I want Tummy Tuck, Breast Lift/Augmentation, Lipo on Back, butt, arms, and Face/Neck lift. I have heard that it's best to get body work done before face...if this is true, why?
I Desire Multiple Procedures, How Would You Recommend the Sequence in Which They Should Be Performed and Why? Thank You
Doctor Answers 5
Organizing Multiple Surgeries
Your rule of thumb is not true. I would organize it in the following way.
1. Face/Neck first
2. Liposuction of body
3. Breast aug/lift and tummy tuck
There is no right or wrong answer in your case. I usually tell the patient to do first the procedure they want the most. If your face bothers you more than your body, do that one first.
Combining multiple procedures
The length of the combined procedures is more important than the sequence of the procedures. This should be discussed in detail with your plastic surgeon before surgery. The tummy tuck/ breast/ lipo procedures can be combined and done in under six hours. Then, several months later, you can do the face/neck lift which can take anywhere from four to six hours. You could just as well do the facial surgery then the body procedures in the second stage, this is up to you and your surgeon. Each surgery should be kept to under six hours in duration.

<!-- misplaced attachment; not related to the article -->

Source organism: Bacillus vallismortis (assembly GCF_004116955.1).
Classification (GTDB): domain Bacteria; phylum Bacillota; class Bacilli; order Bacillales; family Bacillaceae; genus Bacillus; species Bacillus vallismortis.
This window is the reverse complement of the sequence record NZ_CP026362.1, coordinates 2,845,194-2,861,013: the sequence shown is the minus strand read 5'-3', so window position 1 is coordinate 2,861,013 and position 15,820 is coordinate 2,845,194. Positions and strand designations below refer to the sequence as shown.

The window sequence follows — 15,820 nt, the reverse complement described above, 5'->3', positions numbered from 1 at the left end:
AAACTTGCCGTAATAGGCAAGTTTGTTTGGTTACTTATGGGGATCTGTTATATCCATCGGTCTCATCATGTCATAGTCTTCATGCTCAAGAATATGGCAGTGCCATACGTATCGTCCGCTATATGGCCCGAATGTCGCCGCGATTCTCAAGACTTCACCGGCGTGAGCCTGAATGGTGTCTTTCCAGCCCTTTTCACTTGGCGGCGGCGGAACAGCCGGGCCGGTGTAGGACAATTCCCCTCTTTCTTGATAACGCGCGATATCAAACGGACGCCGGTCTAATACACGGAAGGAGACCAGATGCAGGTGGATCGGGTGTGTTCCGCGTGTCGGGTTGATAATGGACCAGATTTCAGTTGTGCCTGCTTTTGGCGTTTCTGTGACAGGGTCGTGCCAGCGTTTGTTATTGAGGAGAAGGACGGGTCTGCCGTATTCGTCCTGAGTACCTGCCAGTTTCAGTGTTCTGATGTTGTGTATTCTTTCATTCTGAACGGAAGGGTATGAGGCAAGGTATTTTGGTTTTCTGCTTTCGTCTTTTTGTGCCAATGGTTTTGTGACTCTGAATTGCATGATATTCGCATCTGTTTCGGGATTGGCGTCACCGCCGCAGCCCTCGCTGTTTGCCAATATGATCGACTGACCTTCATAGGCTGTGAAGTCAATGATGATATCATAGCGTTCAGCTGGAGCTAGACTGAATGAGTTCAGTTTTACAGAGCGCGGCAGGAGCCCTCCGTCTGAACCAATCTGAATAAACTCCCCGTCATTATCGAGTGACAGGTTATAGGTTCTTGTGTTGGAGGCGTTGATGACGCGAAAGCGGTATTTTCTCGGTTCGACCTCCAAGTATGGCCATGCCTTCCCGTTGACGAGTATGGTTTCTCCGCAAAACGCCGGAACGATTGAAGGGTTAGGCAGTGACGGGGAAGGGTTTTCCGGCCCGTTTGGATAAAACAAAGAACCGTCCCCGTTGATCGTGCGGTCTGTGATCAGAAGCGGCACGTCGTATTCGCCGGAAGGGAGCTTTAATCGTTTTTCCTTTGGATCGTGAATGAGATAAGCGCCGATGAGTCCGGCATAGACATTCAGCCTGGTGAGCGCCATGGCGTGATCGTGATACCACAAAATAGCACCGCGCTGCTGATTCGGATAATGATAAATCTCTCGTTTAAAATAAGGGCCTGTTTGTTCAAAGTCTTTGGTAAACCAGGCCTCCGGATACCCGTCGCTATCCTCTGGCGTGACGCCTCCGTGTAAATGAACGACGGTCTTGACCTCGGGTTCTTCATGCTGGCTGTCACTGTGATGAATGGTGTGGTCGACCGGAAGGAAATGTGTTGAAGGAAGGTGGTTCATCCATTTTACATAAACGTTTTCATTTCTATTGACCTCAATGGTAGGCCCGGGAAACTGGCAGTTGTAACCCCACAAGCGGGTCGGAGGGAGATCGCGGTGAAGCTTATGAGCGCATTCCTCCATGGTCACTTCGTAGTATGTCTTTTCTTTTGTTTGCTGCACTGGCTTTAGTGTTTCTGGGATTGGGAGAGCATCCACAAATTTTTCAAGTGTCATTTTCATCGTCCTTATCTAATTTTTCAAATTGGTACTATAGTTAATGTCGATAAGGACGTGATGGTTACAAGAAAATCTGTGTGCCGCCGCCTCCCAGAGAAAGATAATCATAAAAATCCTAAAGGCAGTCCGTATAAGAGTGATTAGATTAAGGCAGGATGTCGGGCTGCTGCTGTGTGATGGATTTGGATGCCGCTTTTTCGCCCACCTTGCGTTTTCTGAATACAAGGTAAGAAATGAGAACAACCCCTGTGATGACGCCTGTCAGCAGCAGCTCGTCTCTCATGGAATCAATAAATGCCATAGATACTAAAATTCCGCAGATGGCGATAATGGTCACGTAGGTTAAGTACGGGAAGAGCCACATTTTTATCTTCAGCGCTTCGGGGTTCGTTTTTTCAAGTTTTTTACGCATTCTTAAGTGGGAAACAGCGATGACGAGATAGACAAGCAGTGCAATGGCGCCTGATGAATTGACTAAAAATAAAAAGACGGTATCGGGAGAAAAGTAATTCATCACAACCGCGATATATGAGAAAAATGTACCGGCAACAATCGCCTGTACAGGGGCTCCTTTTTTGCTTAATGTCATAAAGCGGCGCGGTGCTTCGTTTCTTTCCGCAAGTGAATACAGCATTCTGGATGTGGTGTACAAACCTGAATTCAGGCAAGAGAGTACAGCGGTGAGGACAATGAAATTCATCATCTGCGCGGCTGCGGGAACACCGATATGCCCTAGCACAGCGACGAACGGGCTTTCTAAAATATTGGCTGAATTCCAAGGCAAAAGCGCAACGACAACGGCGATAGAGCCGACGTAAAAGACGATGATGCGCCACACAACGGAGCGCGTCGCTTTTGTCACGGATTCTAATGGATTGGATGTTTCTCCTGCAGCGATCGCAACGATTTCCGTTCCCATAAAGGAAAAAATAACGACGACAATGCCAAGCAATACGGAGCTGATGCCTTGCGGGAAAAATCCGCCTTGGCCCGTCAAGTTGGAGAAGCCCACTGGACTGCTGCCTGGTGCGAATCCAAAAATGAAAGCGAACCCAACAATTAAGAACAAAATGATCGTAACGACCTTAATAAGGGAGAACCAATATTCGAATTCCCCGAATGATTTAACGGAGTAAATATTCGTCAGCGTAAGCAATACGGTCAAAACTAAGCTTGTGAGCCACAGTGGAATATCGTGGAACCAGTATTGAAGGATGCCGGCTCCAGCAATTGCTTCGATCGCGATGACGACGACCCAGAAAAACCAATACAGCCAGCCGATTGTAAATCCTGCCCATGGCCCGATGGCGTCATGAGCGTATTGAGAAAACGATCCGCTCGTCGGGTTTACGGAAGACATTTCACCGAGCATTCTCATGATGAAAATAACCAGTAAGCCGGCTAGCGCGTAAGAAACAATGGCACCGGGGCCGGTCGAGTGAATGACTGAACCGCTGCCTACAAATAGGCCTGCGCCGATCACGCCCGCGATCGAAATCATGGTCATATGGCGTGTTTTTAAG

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Hi WannaBbeautiful. I generally leave it up to the patient I try to do as much as possible in one go, depending on the patients health. If I need to operate on your back and but I would do this first and face at another time, as I dont want to have you face down after a facelift. My suggestion would be to do the tummy tuck and all the lipo in on session and then 3 months later do the breasts and face.
Which Procedure First?
I tell my patients to do which ever they want to first and in order of which bothers them the most. There isn't a right or wrong sequence in which to do your procedures. Consult with a board certified plastic surgeon to discuss recovery, price and health history to determine a plan that works best for you.
These answers are for educational purposes and should not be relied upon as a substitute for medical advice you may receive from your physician. If you have a medical emergency, please call 911. These answers do not constitute or initiate a patient/doctor relationship.